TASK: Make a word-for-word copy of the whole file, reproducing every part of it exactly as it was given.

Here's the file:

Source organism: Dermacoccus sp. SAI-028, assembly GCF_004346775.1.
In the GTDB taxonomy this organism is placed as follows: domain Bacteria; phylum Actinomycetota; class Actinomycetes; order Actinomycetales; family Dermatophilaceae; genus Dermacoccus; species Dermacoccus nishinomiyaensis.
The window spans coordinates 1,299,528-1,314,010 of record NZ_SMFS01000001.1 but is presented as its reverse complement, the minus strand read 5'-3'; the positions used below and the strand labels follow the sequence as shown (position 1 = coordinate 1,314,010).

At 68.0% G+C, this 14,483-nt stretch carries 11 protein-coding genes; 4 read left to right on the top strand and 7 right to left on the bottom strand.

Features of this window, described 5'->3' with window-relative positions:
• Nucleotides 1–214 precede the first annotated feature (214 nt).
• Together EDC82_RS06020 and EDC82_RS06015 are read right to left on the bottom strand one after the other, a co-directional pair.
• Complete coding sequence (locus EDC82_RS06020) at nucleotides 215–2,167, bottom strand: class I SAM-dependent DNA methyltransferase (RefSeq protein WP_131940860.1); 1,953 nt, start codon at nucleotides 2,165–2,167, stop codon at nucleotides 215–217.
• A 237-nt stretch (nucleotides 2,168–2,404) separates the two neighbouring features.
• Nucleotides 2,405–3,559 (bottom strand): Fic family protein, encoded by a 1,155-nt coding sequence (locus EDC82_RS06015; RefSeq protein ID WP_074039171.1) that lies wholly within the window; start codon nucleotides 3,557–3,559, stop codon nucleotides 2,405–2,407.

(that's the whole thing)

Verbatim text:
Source organism: Dermacoccus sp. SAI-028, assembly GCF_004346775.1.
In the GTDB taxonomy this organism is placed as follows: domain Bacteria; phylum Actinomycetota; class Actinomycetes; order Actinomycetales; family Dermatophilaceae; genus Dermacoccus; species Dermacoccus nishinomiyaensis.
The window spans coordinates 1,299,528-1,314,010 of record NZ_SMFS01000001.1 but is presented as its reverse complement, the minus strand read 5'-3'; the positions used below and the strand labels follow the sequence as shown (position 1 = coordinate 1,314,010).

At 68.0% G+C, this 14,483-nt stretch carries 11 protein-coding genes; 4 read left to right on the top strand and 7 right to left on the bottom strand.

Features of this window, described 5'->3' with window-relative positions:
• Nucleotides 1–214 precede the first annotated feature (214 nt).
• Together EDC82_RS06020 and EDC82_RS06015 are read right to left on the bottom strand one after the other, a co-directional pair.
• Complete coding sequence (locus EDC82_RS06020) at nucleotides 215–2,167, bottom strand: class I SAM-dependent DNA methyltransferase (RefSeq protein WP_131940860.1); 1,953 nt, start codon at nucleotides 2,165–2,167, stop codon at nucleotides 215–217.
• A 237-nt stretch (nucleotides 2,168–2,404) separates the two neighbouring features.
• Nucleotides 2,405–3,559 (bottom strand): Fic family protein, encoded by a 1,155-nt coding sequence (locus EDC82_RS06015; RefSeq protein ID WP_074039171.1) that lies wholly within the window; start codon nucleotides 3,557–3,559, stop codon nucleotides 2,405–2,407.